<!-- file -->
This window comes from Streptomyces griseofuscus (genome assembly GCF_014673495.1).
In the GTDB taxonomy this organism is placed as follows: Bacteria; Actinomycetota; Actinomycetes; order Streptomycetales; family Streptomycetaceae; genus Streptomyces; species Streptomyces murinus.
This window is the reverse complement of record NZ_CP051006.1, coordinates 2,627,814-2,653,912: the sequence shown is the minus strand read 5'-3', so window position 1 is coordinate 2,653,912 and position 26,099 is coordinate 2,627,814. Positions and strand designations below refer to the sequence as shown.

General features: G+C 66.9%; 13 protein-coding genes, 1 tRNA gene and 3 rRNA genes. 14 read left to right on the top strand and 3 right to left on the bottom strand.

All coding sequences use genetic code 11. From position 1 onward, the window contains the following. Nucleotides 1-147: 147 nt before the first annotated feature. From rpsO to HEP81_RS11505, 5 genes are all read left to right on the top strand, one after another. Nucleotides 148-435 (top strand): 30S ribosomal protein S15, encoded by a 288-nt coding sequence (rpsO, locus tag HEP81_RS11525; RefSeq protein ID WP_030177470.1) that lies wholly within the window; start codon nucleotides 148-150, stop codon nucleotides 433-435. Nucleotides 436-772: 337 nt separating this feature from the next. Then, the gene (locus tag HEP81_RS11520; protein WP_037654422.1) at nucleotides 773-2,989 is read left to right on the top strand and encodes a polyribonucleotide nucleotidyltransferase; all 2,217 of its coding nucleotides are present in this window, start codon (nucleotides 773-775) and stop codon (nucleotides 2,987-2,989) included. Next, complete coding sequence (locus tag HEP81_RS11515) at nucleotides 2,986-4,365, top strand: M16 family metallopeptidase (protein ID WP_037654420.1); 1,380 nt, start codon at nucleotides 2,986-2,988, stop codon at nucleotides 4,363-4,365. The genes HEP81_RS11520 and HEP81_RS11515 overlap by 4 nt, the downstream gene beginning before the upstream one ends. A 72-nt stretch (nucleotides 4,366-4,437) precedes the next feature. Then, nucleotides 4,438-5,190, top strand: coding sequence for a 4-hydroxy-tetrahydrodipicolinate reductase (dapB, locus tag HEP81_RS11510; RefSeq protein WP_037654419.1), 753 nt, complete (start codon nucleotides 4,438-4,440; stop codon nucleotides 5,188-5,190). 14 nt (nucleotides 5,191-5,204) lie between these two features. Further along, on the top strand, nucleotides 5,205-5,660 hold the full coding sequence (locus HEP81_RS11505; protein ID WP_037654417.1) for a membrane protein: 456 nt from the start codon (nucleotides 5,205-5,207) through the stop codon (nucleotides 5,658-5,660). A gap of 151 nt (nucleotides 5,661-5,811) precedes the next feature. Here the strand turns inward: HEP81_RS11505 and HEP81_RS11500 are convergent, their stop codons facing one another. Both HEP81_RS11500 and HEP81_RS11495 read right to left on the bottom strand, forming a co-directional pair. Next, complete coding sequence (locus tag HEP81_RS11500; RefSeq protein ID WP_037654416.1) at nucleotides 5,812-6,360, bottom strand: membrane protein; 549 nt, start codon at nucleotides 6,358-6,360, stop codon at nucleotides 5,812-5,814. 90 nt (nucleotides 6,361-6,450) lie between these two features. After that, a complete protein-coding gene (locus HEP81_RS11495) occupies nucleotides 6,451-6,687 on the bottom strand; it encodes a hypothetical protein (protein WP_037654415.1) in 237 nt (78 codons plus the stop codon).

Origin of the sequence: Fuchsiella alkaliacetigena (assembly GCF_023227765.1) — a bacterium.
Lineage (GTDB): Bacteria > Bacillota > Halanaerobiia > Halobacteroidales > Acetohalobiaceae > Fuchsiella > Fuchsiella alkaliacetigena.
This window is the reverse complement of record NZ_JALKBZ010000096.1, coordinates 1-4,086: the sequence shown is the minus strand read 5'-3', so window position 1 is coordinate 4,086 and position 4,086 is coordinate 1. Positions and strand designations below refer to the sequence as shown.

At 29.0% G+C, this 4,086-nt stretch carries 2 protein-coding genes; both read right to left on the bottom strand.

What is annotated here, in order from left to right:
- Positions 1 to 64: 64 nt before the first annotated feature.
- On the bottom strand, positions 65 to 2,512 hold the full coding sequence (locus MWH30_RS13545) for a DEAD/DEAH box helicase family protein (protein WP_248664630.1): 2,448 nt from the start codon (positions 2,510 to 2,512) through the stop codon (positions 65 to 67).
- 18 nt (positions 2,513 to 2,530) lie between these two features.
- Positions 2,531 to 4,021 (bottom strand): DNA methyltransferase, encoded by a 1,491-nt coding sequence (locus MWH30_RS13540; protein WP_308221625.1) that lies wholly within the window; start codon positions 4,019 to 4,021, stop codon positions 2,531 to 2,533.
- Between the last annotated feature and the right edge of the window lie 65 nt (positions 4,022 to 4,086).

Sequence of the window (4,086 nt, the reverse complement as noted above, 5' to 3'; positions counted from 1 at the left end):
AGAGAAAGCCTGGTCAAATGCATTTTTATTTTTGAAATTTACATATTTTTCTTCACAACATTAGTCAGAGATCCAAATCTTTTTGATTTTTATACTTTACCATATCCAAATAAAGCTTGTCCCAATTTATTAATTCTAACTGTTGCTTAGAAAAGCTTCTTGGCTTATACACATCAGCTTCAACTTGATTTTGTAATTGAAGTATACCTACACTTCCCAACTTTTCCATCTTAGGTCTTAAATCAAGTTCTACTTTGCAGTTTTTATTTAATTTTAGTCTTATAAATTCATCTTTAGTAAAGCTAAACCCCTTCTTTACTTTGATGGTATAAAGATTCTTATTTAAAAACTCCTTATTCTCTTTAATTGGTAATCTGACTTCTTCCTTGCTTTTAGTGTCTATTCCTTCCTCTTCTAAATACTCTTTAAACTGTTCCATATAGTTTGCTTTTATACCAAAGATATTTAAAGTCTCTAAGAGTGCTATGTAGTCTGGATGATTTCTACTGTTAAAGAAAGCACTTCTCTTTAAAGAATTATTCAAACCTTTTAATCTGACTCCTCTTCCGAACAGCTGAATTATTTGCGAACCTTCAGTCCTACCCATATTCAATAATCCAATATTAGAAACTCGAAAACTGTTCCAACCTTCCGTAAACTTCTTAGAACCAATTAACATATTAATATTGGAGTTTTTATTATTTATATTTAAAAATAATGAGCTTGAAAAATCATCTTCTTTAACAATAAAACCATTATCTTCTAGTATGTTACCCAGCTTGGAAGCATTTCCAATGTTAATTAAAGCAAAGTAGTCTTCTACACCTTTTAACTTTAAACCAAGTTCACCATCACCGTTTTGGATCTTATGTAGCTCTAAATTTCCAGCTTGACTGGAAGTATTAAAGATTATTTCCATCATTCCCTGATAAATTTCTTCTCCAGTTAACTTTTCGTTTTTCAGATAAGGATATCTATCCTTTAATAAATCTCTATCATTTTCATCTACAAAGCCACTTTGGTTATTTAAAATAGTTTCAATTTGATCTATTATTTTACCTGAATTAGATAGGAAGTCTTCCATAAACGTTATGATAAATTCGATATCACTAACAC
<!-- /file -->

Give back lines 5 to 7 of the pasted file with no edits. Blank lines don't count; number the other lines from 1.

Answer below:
All coding sequences use genetic code 11. From position 1 onward, the window contains the following. Nucleotides 1-147: 147 nt before the first annotated feature. From rpsO to HEP81_RS11505, 5 genes are all read left to right on the top strand, one after another. Nucleotides 148-435 (top strand): 30S ribosomal protein S15, encoded by a 288-nt coding sequence (rpsO, locus tag HEP81_RS11525; RefSeq protein ID WP_030177470.1) that lies wholly within the window; start codon nucleotides 148-150, stop codon nucleotides 433-435. Nucleotides 436-772: 337 nt separating this feature from the next. Then, the gene (locus tag HEP81_RS11520; protein WP_037654422.1) at nucleotides 773-2,989 is read left to right on the top strand and encodes a polyribonucleotide nucleotidyltransferase; all 2,217 of its coding nucleotides are present in this window, start codon (nucleotides 773-775) and stop codon (nucleotides 2,987-2,989) included. Next, complete coding sequence (locus tag HEP81_RS11515) at nucleotides 2,986-4,365, top strand: M16 family metallopeptidase (protein ID WP_037654420.1); 1,380 nt, start codon at nucleotides 2,986-2,988, stop codon at nucleotides 4,363-4,365. The genes HEP81_RS11520 and HEP81_RS11515 overlap by 4 nt, the downstream gene beginning before the upstream one ends. A 72-nt stretch (nucleotides 4,366-4,437) precedes the next feature. Then, nucleotides 4,438-5,190, top strand: coding sequence for a 4-hydroxy-tetrahydrodipicolinate reductase (dapB, locus tag HEP81_RS11510; RefSeq protein WP_037654419.1), 753 nt, complete (start codon nucleotides 4,438-4,440; stop codon nucleotides 5,188-5,190). 14 nt (nucleotides 5,191-5,204) lie between these two features. Further along, on the top strand, nucleotides 5,205-5,660 hold the full coding sequence (locus HEP81_RS11505; protein ID WP_037654417.1) for a membrane protein: 456 nt from the start codon (nucleotides 5,205-5,207) through the stop codon (nucleotides 5,658-5,660). A gap of 151 nt (nucleotides 5,661-5,811) precedes the next feature. Here the strand turns inward: HEP81_RS11505 and HEP81_RS11500 are convergent, their stop codons facing one another. Both HEP81_RS11500 and HEP81_RS11495 read right to left on the bottom strand, forming a co-directional pair. Next, complete coding sequence (locus tag HEP81_RS11500; RefSeq protein ID WP_037654416.1) at nucleotides 5,812-6,360, bottom strand: membrane protein; 549 nt, start codon at nucleotides 6,358-6,360, stop codon at nucleotides 5,812-5,814. 90 nt (nucleotides 6,361-6,450) lie between these two features. After that, a complete protein-coding gene (locus HEP81_RS11495) occupies nucleotides 6,451-6,687 on the bottom strand; it encodes a hypothetical protein (protein WP_037654415.1) in 237 nt (78 codons plus the stop codon).

Origin of the sequence: Fuchsiella alkaliacetigena (assembly GCF_023227765.1) — a bacterium.
Lineage (GTDB): Bacteria > Bacillota > Halanaerobiia > Halobacteroidales > Acetohalobiaceae > Fuchsiella > Fuchsiella alkaliacetigena.